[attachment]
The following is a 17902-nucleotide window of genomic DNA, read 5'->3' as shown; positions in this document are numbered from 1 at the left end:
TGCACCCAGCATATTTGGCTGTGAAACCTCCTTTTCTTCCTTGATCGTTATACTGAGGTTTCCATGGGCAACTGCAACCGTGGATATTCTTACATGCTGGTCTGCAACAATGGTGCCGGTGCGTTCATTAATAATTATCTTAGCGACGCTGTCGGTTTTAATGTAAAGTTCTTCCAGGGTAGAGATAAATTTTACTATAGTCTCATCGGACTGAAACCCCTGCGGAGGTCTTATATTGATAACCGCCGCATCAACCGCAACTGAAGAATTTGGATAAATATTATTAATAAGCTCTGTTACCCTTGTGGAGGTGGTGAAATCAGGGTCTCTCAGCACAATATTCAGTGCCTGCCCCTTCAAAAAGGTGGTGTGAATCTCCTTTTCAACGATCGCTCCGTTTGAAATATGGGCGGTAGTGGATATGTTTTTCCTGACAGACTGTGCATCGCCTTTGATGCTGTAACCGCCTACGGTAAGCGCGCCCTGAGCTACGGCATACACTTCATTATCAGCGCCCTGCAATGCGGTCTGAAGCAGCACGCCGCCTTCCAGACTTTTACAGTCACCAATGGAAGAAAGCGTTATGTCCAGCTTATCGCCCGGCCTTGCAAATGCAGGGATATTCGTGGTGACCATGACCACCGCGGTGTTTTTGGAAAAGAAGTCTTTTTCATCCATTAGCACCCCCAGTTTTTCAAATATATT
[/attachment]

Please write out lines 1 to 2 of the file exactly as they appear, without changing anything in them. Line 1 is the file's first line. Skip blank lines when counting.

The following is a 17902-nucleotide window of genomic DNA, read 5'->3' as shown; positions in this document are numbered from 1 at the left end:
TGCACCCAGCATATTTGGCTGTGAAACCTCCTTTTCTTCCTTGATCGTTATACTGAGGTTTCCATGGGCAACTGCAACCGTGGATATTCTTACATGCTGGTCTGCAACAATGGTGCCGGTGCGTTCATTAATAATTATCTTAGCGACGCTGTCGGTTTTAATGTAAAGTTCTTCCAGGGTAGAGATAAATTTTACTATAGTCTCATCGGACTGAAACCCCTGCGGAGGTCTTATATTGATAACCGCCGCATCAACCGCAACTGAAGAATTTGGATAAATATTATTAATAAGCTCTGTTACCCTTGTGGAGGTGGTGAAATCAGGGTCTCTCAGCACAATATTCAGTGCCTGCCCCTTCAAAAAGGTGGTGTGAATCTCCTTTTCAACGATCGCTCCGTTTGAAATATGGGCGGTAGTGGATATGTTTTTCCTGACAGACTGTGCATCGCCTTTGATGCTGTAACCGCCTACGGTAAGCGCGCCCTGAGCTACGGCATACACTTCATTATCAGCGCCCTGCAATGCGGTCTGAAGCAGCACGCCGCCTTCCAGACTTTTACAGTCACCAATGGAAGAAAGCGTTATGTCCAGCTTATCGCCCGGCCTTGCAAATGCAGGGATATTCGTGGTGACCATGACCACCGCGGTGTTTTTGGAAAAGAAGTCTTTTTCATCCATTAGCACCCCCAGTTTTTCAAATATATT